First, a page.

Stratigraphic Matrix of the Holocene Epoch, 2016
Oxford Westgate Development
The Stratigraphic Matrix of the Holocene Epoch is a proposed site- specific artwork for the Oxford Westgate development. It is a wall-based sculpture situated on the Middle Square escalator wall comprising of a strata of architectural materials distinct to this historic site. The proposed artwork has significance within the context of Oxford’s rich history whilst also maintaining a contemporary relevance reflecting the city’s role as vibrant and notable place within the UK and internationally.
Stratigraphic Matrix of the Holocene Epoch consists of three materials, which maintain a strong relationship to Oxford and the Westgate development itself. The three materials include the original structural timbers of the Greyfriars friary, the original excavated stone, and sections of illuminated leaded glass panels. The materials are layered and repeated in a form implicit to a geological formation evoking a perceivable sense of history and time.
This proposed artwork uses both architecture and geology as a metaphor to comprehend the significance of this outstanding location. Oxford itself is a time capsule of English history, representing well-preserved examples of architecture from the late Saxon period to the present. The notion of Oxford being the oldest university of the English-speaking world is exemplified at Oxford’s Westgate. The Greyfriars friary was a place of significance and discovery for pioneers in philosophy, optics, alchemy, English scientific method, and many other fields.
Stratigraphic Matrix of the Holocene Epoch employs the physical building materials of the place where these ground-breaking ideas were pioneered. These materials are charged with a historical reverence drawing upon a connection to the essence of Oxford itself. These historical layers will be sculpted around sections of illuminated leaded glass panels, a distinct feature in Oxford’s built environment. These illuminated panels are the link through the expanse of time being considered in this piece. The colour and intensity of the light emanating from the leaded glass will embody distinct morning, afternoon, and evening qualities, changing almost imperceptibly throughout the day.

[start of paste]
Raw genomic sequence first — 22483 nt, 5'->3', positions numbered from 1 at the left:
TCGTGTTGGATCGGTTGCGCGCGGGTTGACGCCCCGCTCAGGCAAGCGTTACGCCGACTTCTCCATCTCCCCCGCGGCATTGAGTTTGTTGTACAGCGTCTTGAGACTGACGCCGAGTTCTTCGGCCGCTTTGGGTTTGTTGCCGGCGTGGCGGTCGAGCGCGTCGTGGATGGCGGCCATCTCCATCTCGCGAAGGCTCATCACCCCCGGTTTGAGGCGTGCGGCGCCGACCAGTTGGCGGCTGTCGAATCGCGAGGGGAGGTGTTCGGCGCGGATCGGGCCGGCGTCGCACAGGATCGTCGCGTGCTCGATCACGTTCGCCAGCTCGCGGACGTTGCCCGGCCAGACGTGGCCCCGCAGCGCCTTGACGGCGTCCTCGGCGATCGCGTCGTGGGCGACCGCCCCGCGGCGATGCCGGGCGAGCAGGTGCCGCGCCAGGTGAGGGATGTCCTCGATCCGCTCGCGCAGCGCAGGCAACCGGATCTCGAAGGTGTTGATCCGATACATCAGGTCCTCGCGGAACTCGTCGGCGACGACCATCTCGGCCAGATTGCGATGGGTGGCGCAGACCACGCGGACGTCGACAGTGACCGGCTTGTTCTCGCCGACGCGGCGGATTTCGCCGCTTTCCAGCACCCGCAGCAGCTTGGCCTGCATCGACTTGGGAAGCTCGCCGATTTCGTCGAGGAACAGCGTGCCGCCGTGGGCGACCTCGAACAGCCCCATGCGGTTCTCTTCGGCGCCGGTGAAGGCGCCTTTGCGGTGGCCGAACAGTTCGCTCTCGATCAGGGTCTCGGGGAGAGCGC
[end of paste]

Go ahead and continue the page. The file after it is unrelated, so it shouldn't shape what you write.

Middle Square is an ideal location for public art as it offers a viewer a multitude of viewpoints and physical means to experience the work. The proximity of the artwork to the adjacent escalator will create a unique experience for a viewer. Whether a viewer is ascending or descending the escalator along side Stratigraphic Matrix of the Holocene Epoch, they will be implicitly moving through the architectural history of this remarkable location.
The form of this sculptural stratum was directly inspired by my experience of the Westgate excavation. Oxford’s prehistoric landscape, the flood plain, dictated the original location of the Greyfriars monastery and Oxford’s Westgate precinct wall. Over time, this location gave way to the Paradise Garden, the parish of St. Ebbes, and subsequently, the development of Oxford’s Westgate today.
Though this proposed artwork contains materials that have been used in Oxford’s built environment throughout the past millennia, the geological form of this artwork evokes a much longer span of pre-historical time. The title of this work refers to the complexity of this site’s physical history in context of the geological epoch we are arguably at the end of now. It is my ambition that this proposed artwork; Stratigraphic Matrix of the Holocene Epoch will bring the residence and visitors of Oxford closer to these compelling histories in context of this contemporary manifestation of this site.